Tuesday, August 19, 2008

Historical Absurdity...

The oldest building in Macedonia may soon be nothing but a pile of rubble.

Longwood Manor, the 84-year-old former home of Colonel William F. Long, could face the wrecking ball any time now. Long was the first mayor of Macedonia. City officials have produced an estimate for repairs on the "structurally unsound" house: $500,000. The house was deemed unsuitable for living "several years ago".

"We would like to have a historical marker like this. How do you do that when you are $227,000 in debt?" asked Mayor Don Kuchta. Demolition costs would roughly amount to $34,000, not including asbestos removal.

The house is located on 292 acres, known as Longwood Park, donated to the city through Long's will. According to the city, the will only states that the land be used for public purposes... it mentions nothing about the house.

On March 12th, the house was quietly condemned. Longwood Manor Historical Society wasn't told they only had 10 days to appeal the declaration. If a half-million dollars isn't put into escrow by September 12th, Longwood Manor will be leveled.

I have been inside this house within the last few years for an overnight ghost hunt. The preservation society has done wonders rehabilitating the home and giving it a facelift. Restoration efforts have been slow, but what little funding they have received has gone immediately into supplies for repairs. All labor has been on a volunteer basis. If this property is "condemned", I would hate to see how many other structures in the city would also qualify. They're not important enough to touch, apparently.

I can't help but wonder about the ulterior motives. Construction companies have a close-knit relationship with the city and have a habit of ending up on the payroll. Macedonia already bulldozed the old high school to the ground. The century-old railroad bridge is in the process of being eliminated. History is quickly becoming a thing of the past in the city.

But would you honestly expect a town to care when their oldest building was only built in 1924?


Liam said...

That is so sad to hear they are tearing down that great old house.

I really enjoyed my first "ghost hunt" there with you a few years ago.

At least I'll have the memories and the pictures.

Buck said...

Unfortunately, it's nothing new. Small towns are even worse at times about preserving their heritage than large cities. In my small hometown in South Carolina there was a magnificent old home. It was the only truly significant piece of Queen Anne style architecture in the town. They were offered the property as a donation and claimed "debts" and "liability" and so the property passed to a slash and burn developer who tore down this gorgeous piece of history and put up an Eckerd's drugstore and enlarged the parking lot for a McDonald's. The city of Newberry didn't even bat an eye while at the same time declaring themselves on signs all around the area "Historic Downtown Newberry" - historic my left butt cheek.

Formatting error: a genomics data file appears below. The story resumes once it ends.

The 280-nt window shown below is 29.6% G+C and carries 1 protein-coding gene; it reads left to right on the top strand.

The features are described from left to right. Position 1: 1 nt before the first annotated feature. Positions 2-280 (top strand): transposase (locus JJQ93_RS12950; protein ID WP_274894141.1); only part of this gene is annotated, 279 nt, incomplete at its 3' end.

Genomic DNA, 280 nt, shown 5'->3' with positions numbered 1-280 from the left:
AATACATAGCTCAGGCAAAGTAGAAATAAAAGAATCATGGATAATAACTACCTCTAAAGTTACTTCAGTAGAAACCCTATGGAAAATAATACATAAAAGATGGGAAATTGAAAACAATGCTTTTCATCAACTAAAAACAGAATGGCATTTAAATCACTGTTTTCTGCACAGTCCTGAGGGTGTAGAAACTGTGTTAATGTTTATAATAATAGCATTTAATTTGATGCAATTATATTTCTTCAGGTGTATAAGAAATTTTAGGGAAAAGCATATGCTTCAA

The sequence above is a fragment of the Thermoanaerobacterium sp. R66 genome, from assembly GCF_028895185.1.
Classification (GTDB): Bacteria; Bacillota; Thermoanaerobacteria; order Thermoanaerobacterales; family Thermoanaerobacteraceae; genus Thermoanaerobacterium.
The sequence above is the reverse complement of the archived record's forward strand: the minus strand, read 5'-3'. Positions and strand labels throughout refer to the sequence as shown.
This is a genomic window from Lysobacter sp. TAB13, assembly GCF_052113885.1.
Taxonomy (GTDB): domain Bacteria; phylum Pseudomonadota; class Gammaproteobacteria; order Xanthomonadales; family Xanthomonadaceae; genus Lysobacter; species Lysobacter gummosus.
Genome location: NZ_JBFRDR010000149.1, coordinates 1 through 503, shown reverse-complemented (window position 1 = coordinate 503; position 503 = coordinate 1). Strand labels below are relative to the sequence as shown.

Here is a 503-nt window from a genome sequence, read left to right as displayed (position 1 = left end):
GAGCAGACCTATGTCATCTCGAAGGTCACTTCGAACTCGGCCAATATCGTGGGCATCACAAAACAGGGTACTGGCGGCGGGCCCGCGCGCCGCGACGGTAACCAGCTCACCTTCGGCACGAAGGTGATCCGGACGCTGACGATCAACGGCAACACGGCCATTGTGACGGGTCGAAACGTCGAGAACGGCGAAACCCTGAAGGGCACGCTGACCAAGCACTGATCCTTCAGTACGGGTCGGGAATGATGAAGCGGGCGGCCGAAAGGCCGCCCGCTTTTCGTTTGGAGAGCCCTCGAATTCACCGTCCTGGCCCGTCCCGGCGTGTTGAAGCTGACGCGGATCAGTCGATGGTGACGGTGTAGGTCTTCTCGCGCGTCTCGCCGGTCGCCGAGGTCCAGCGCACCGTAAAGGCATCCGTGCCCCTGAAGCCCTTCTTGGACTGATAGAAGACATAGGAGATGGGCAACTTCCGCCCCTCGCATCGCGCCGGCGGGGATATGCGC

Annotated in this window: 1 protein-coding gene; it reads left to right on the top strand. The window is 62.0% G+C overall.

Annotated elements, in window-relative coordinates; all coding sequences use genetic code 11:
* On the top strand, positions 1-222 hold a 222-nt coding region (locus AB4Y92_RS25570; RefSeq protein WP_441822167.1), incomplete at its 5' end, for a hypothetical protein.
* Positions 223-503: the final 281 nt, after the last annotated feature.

Jeanne said...

Know what you mean.
Living in the heart so to speak of the Gettysburg Campaign area, I continually stumble upon "new" historic sites. Some have been demolished and only exist in footnotes on the Internet, but other buildings/areas still cling to life.
When we first moved to the tri-state area (PA/VA/MD), the one thing that made the move bearable were the remnants of our nation's history.

Chris said...

That Sucks and such a wonderful old house. I could not believe it when I read the story in the Akron Beacon Journal. Its just crazy to have these historical homes knocked to the ground! Something needs to stop!

Anonymous said...

That is trully sad. I hate when they tear down historically old for new. They say it would cost to much to fix it up but if they just do what needs to be done for safety, i am sure it can be done. Sounds like they are just using a cop out to get something else in there to put more money in their pockets.

Cullan Hudson said...

A sad prospect faces us one day when our oldest structures are the most soulless of mid-century modern monstrosities. While I can appreciate the style in some respects, it always feels cold. In Oklahoma City, beautiful towering hotels once graced the skyline but fell, one by one, to the wrecking ball in the name of "urban renewal" in the 1960's. Few were spared, and of those, really only the Skirvin has come to life once more. So, too, were a series of historically significant "Chinese tunnels" used for opium dens, gambling, and the like by Chinese rail workers seeking the smallest piece of the familiar.

Jeanne said...

Wow! Now that really is a shame!
Just like the excuse for music you hear nowadays. Lord, to think that some of that Rap Crap will be around in fifty years. Of course, most of the folks listening to it today will be deaf by then!